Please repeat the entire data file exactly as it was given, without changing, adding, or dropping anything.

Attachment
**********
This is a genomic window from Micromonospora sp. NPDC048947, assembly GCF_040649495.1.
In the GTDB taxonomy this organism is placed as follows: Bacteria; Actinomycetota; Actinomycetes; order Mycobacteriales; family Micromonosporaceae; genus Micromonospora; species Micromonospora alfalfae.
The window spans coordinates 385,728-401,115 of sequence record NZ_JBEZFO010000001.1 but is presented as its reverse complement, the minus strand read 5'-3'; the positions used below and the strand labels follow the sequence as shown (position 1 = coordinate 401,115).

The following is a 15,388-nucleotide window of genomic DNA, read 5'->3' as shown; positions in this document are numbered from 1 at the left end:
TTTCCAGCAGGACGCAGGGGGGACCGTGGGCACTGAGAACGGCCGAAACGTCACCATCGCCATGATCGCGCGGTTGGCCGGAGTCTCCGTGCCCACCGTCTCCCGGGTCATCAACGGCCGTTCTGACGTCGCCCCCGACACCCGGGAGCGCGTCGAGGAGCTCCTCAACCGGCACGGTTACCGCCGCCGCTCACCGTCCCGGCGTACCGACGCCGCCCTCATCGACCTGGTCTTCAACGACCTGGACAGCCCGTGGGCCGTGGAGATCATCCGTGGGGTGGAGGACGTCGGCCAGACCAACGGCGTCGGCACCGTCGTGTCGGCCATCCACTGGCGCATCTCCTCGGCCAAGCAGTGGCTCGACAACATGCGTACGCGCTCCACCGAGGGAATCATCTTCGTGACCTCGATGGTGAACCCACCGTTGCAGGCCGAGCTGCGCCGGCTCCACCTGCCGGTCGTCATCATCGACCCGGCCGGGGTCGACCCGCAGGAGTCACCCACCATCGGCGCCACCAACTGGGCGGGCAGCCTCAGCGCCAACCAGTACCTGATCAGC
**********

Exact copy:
This is a genomic window from Micromonospora sp. NPDC048947, assembly GCF_040649495.1.
In the GTDB taxonomy this organism is placed as follows: Bacteria; Actinomycetota; Actinomycetes; order Mycobacteriales; family Micromonosporaceae; genus Micromonospora; species Micromonospora alfalfae.
The window spans coordinates 385,728-401,115 of sequence record NZ_JBEZFO010000001.1 but is presented as its reverse complement, the minus strand read 5'-3'; the positions used below and the strand labels follow the sequence as shown (position 1 = coordinate 401,115).

The following is a 15,388-nucleotide window of genomic DNA, read 5'->3' as shown; positions in this document are numbered from 1 at the left end:
TTTCCAGCAGGACGCAGGGGGGACCGTGGGCACTGAGAACGGCCGAAACGTCACCATCGCCATGATCGCGCGGTTGGCCGGAGTCTCCGTGCCCACCGTCTCCCGGGTCATCAACGGCCGTTCTGACGTCGCCCCCGACACCCGGGAGCGCGTCGAGGAGCTCCTCAACCGGCACGGTTACCGCCGCCGCTCACCGTCCCGGCGTACCGACGCCGCCCTCATCGACCTGGTCTTCAACGACCTGGACAGCCCGTGGGCCGTGGAGATCATCCGTGGGGTGGAGGACGTCGGCCAGACCAACGGCGTCGGCACCGTCGTGTCGGCCATCCACTGGCGCATCTCCTCGGCCAAGCAGTGGCTCGACAACATGCGTACGCGCTCCACCGAGGGAATCATCTTCGTGACCTCGATGGTGAACCCACCGTTGCAGGCCGAGCTGCGCCGGCTCCACCTGCCGGTCGTCATCATCGACCCGGCCGGGGTCGACCCGCAGGAGTCACCCACCATCGGCGCCACCAACTGGGCGGGCAGCCTCAGCGCCAACCAGTACCTGATCAGC